State confirms third positive case of COVID-19 in Pottawattamie County; Iowa total now up to 179
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State confirms third positive case of COVID-19 in Pottawattamie County; Iowa total now up to 179

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Officials have confirmed the third presumptive positive case of COVID-19 in Pottawattamie County.

The Iowa Department of Public Health announced an additional 34 positive cases Thursday afternoon, including the third local case. The patient is a Council Bluffs woman between the ages of 61 and 80 years old, according to Pottawattamie County Planning Director Matt Wyant. An initial report from the state had said the woman was age 41 to 60.

Additionally, an adult between 41 and 60 years old and an adult between 61 and 80 years old have tested positive in Page and Monona Counties, respectively.

Wyant said both the Council Bluffs woman and Page County patient were part of a group that recently went on a recent cruise. The Council Bluffs woman self-quarantined after returning to the area on March 16.

"Compliments to them that they heeded that advice," said Wyant, who wasn't sure what countries the cruise group traveled to.

The Council Bluffs woman was tested by the State Hygenic Lab and is in isolation at home. Pottawattamie County Public Health conducted a contact tracing investigation and said the case is not considered to be a risk to the public.

Wyant was unsure if all members of the cruise have been tested, noting that would be left to local health care providers and the Iowa Department of Public Health. The county does not have testing capability. If and when that happens will be decided at the state level, Wyant said.

There have been a total of 2,975 negative tests to date, which includes testing reported by the State Hygienic Lab and other labs.

The Page County patient is recovering at home in isolation, according to Page County Public Health. An investigation into the case by Page County Public Health was completed on March 25.

Any individuals who have come into close contact with the cruise individuals have been advised to go into self-quarantine for 14 days and monitor their symptoms, officials said.

“While this is Page County’s first case, it may not be the last, and that’s why we encourage all residents to continue to make prevention a priority,” said Page County Public Health Director Jessica Erdman.

The first Pottawattamie County case, a Council Bluffs woman age 41 to 60, is now symptom free and out of self-quarantine. She was tested for the new coronavirus at the University of Nebraska Medical Center in Omaha and had been in self-isolation since March 7. State and federal health guidelines say that people should stay home until their illness decreases, at least seven days from symptom onset, and then for three fever-free days.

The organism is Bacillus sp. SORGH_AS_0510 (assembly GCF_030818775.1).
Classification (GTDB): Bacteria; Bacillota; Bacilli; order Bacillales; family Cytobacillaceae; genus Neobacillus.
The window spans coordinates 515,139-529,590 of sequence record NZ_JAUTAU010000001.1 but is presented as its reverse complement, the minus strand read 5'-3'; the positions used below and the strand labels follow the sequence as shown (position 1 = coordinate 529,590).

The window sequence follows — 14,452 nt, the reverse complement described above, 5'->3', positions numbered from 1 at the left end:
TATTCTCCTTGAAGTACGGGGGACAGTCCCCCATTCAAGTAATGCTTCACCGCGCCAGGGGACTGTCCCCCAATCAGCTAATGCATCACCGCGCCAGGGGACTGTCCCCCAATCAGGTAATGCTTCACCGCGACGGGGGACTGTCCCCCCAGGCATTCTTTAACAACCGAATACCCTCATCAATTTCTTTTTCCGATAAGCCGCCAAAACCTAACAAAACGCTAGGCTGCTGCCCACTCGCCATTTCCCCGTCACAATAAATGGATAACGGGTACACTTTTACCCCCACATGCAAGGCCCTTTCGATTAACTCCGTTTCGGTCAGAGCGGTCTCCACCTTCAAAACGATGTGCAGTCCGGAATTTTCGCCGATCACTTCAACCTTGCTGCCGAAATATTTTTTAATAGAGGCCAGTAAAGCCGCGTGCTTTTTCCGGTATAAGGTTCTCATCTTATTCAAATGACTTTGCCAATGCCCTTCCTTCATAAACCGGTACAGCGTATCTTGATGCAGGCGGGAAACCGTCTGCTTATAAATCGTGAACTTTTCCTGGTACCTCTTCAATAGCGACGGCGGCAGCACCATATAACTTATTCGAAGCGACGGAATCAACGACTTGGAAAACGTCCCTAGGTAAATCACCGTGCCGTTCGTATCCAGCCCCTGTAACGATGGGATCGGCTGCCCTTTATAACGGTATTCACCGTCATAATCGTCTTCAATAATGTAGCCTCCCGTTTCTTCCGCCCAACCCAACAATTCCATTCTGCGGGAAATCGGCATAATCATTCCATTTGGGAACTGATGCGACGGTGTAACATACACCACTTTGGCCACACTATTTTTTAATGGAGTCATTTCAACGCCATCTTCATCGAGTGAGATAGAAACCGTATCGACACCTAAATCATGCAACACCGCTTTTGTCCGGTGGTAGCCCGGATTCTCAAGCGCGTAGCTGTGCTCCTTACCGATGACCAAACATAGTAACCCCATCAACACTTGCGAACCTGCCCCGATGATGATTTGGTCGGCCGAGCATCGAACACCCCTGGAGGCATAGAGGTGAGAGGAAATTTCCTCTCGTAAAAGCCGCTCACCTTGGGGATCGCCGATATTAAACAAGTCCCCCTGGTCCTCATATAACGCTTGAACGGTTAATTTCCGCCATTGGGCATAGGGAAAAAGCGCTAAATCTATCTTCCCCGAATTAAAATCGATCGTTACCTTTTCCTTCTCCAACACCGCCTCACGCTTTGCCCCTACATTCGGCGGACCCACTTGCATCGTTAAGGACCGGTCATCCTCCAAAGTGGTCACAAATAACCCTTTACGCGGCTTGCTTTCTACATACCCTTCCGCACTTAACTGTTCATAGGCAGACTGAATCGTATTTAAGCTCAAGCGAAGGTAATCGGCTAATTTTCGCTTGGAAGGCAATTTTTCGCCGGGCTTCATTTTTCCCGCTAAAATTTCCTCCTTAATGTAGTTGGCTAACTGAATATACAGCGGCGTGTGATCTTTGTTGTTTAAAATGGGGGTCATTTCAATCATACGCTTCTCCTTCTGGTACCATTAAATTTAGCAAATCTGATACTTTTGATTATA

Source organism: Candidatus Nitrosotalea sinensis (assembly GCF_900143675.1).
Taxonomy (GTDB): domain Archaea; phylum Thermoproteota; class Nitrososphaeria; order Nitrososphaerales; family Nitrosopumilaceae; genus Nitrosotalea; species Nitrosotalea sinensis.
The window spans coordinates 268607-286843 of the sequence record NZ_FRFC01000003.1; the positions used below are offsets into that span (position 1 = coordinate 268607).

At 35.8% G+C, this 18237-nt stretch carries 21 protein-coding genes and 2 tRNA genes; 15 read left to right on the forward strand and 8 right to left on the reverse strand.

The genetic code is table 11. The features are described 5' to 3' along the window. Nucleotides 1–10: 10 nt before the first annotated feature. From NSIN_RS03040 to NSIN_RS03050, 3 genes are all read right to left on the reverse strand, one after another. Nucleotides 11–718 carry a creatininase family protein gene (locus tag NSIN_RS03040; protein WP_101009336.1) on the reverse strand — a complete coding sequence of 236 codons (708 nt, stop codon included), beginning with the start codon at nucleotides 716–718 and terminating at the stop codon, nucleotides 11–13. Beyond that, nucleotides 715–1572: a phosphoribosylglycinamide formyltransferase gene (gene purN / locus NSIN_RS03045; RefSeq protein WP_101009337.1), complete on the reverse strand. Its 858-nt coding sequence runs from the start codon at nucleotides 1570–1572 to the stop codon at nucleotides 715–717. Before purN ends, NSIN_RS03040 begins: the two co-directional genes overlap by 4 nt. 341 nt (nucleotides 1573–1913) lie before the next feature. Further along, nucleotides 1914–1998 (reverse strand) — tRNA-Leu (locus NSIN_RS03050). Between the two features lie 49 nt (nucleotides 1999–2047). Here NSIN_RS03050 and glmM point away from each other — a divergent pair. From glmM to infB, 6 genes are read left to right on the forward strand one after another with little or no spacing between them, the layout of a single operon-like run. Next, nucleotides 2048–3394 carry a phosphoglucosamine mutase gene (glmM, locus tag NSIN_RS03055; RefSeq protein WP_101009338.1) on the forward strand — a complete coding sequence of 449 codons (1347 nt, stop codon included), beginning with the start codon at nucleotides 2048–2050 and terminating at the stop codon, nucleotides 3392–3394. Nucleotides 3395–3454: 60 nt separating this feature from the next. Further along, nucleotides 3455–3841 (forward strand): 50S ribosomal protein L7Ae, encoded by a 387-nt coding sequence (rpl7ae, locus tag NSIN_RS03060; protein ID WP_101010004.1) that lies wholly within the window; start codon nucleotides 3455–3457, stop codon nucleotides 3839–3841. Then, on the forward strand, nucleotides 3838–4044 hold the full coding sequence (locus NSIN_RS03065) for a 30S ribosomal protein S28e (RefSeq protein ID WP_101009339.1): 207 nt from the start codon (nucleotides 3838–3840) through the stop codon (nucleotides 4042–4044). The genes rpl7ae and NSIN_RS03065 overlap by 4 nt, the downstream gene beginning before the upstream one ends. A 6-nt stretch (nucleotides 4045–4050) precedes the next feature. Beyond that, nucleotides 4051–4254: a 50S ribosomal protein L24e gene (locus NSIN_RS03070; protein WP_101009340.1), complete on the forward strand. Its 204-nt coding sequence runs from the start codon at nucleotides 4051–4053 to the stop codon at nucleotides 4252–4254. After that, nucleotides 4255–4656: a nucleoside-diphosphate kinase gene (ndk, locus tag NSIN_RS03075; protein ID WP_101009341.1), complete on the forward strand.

The second confirmed case in Pottawattamie County, a Neola man between the ages of 61 and 80, remains in stable condition at the University of Nebraska Medical Center in Omaha.

In a release, Pottawattamie County Public Health sought to clarify terms, as defined by the Centers for Disease Control and Prevention:

  • Monitoring — Monitoring for fever by taking temperature twice a day and remaining alert for respiratory symptoms (e.g., cough, shortness of breath, sore throat).
  • Quarantine — Separates and restricts the movement of people who were exposed to a contagious disease to see if they become sick.
  • Isolation — Separates sick people with a contagious disease from people who are not sick.

Wyant said Pottawattamie County Public Health has been focused on working with hospital systems, health care clinics and agencies connected to sensitive populations -- including homeless shelters -- "making sure they have what they need."

Asked if hospitals and other agencies have enough supplies, Wyant noted personal protective equipment for health workers "is a concern, of course, for everyone."

"Everybody is doing a lot of cross-training to make sure we have the capabilities when it comes to staff," Wyant said. "That’s great to hear from the health systems."

At local homeless shelters, All Care Health Center is working with staff to screen people as they enter, similar to steps taken at area assisted living and nursing home centers.

"This is a rapidly evolving situation and Public Health recommends people stay home as often as possible, increase social distancing efforts, and practice excellent hygiene and disinfectant practices," officials said in the release. "The goal is to prevent a huge spike in the number of people getting sick simultaneously and flatten the curve of infection."

There are a number of resources residents can call for information on COVID-19.

Methodist Health System is offering a community hotline and screening tool at 402-815-SICK (7425). CHI Health has a help line to answer questions and direct patients who may be at high risk of the coronavirus illness. Visit chihealth.com for information.

Pottawattamie County Emergency Management Agency has a COVID-19 call center open from 8 a.m. to 4 p.m. Monday through Friday at 712-890-5368 or 712-890-5369.

And the Hope 4 Iowa crisis hotline connects individuals in crisis to a helping hand the resources to address and improve mental wellness. The hotline is available 24 hours a day. Call 84-HOPE-4-IOWA (844-673-4469).

Additionally, go to pcema-ia.org, idph.iowa.gov and/or cdc.gov for more information.

-- The Lee BH News Service in Shenandoah contributed to this report.

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